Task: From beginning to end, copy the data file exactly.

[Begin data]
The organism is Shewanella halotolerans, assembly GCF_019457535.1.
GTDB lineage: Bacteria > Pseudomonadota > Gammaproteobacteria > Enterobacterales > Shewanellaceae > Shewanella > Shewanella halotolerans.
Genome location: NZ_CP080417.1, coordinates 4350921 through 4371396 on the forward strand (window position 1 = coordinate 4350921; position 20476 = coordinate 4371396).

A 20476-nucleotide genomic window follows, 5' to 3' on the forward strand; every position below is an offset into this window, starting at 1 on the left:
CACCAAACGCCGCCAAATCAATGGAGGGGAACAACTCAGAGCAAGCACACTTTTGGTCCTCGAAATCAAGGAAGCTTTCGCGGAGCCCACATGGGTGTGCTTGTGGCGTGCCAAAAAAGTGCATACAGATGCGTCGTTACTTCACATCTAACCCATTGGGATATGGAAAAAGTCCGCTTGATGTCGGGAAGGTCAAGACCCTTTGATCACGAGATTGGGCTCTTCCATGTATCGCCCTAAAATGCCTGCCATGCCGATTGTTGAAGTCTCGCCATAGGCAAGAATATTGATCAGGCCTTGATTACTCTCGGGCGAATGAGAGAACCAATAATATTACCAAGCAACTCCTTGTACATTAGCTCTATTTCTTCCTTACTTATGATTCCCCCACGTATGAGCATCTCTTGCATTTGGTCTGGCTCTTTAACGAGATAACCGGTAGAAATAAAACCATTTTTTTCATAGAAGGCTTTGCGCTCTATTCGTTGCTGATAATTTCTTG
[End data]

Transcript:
The organism is Shewanella halotolerans, assembly GCF_019457535.1.
GTDB lineage: Bacteria > Pseudomonadota > Gammaproteobacteria > Enterobacterales > Shewanellaceae > Shewanella > Shewanella halotolerans.
Genome location: NZ_CP080417.1, coordinates 4350921 through 4371396 on the forward strand (window position 1 = coordinate 4350921; position 20476 = coordinate 4371396).

A 20476-nucleotide genomic window follows, 5' to 3' on the forward strand; every position below is an offset into this window, starting at 1 on the left:
CACCAAACGCCGCCAAATCAATGGAGGGGAACAACTCAGAGCAAGCACACTTTTGGTCCTCGAAATCAAGGAAGCTTTCGCGGAGCCCACATGGGTGTGCTTGTGGCGTGCCAAAAAAGTGCATACAGATGCGTCGTTACTTCACATCTAACCCATTGGGATATGGAAAAAGTCCGCTTGATGTCGGGAAGGTCAAGACCCTTTGATCACGAGATTGGGCTCTTCCATGTATCGCCCTAAAATGCCTGCCATGCCGATTGTTGAAGTCTCGCCATAGGCAAGAATATTGATCAGGCCTTGATTACTCTCGGGCGAATGAGAGAACCAATAATATTACCAAGCAACTCCTTGTACATTAGCTCTATTTCTTCCTTACTTATGATTCCCCCACGTATGAGCATCTCTTGCATTTGGTCTGGCTCTTTAACGAGATAACCGGTAGAAATAAAACCATTTTTTTCATAGAAGGCTTTGCGCTCTATTCGTTGCTGATAATTTCTTG